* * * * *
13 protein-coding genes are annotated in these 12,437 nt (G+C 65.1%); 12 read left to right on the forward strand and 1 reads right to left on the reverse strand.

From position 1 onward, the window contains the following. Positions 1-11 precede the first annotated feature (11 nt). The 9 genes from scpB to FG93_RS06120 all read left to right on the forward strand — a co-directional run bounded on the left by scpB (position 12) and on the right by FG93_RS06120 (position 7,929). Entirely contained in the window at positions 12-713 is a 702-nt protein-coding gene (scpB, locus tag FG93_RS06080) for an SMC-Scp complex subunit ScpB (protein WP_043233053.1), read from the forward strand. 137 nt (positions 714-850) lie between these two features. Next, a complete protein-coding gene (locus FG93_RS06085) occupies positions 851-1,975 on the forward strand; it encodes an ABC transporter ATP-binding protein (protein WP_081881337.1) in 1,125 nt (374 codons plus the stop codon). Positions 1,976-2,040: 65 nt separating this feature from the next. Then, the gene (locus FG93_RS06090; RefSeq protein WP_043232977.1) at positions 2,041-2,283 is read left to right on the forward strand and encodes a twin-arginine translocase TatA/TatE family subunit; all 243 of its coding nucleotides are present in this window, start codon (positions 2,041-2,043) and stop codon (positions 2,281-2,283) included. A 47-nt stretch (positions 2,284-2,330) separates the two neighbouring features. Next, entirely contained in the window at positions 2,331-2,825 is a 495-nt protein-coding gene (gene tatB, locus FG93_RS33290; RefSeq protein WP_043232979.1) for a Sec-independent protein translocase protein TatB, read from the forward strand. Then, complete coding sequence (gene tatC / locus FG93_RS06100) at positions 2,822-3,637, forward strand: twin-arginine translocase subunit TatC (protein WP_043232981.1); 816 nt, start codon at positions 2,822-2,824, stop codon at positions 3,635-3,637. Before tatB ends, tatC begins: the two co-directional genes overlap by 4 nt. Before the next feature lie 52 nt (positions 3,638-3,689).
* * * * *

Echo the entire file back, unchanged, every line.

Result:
13 protein-coding genes are annotated in these 12,437 nt (G+C 65.1%); 12 read left to right on the forward strand and 1 reads right to left on the reverse strand.

From position 1 onward, the window contains the following. Positions 1-11 precede the first annotated feature (11 nt). The 9 genes from scpB to FG93_RS06120 all read left to right on the forward strand — a co-directional run bounded on the left by scpB (position 12) and on the right by FG93_RS06120 (position 7,929). Entirely contained in the window at positions 12-713 is a 702-nt protein-coding gene (scpB, locus tag FG93_RS06080) for an SMC-Scp complex subunit ScpB (protein WP_043233053.1), read from the forward strand. 137 nt (positions 714-850) lie between these two features. Next, a complete protein-coding gene (locus FG93_RS06085) occupies positions 851-1,975 on the forward strand; it encodes an ABC transporter ATP-binding protein (protein WP_081881337.1) in 1,125 nt (374 codons plus the stop codon). Positions 1,976-2,040: 65 nt separating this feature from the next. Then, the gene (locus FG93_RS06090; RefSeq protein WP_043232977.1) at positions 2,041-2,283 is read left to right on the forward strand and encodes a twin-arginine translocase TatA/TatE family subunit; all 243 of its coding nucleotides are present in this window, start codon (positions 2,041-2,043) and stop codon (positions 2,281-2,283) included. A 47-nt stretch (positions 2,284-2,330) separates the two neighbouring features. Next, entirely contained in the window at positions 2,331-2,825 is a 495-nt protein-coding gene (gene tatB, locus FG93_RS33290; RefSeq protein WP_043232979.1) for a Sec-independent protein translocase protein TatB, read from the forward strand. Then, complete coding sequence (gene tatC / locus FG93_RS06100) at positions 2,822-3,637, forward strand: twin-arginine translocase subunit TatC (protein WP_043232981.1); 816 nt, start codon at positions 2,822-2,824, stop codon at positions 3,635-3,637. Before tatB ends, tatC begins: the two co-directional genes overlap by 4 nt. Before the next feature lie 52 nt (positions 3,638-3,689).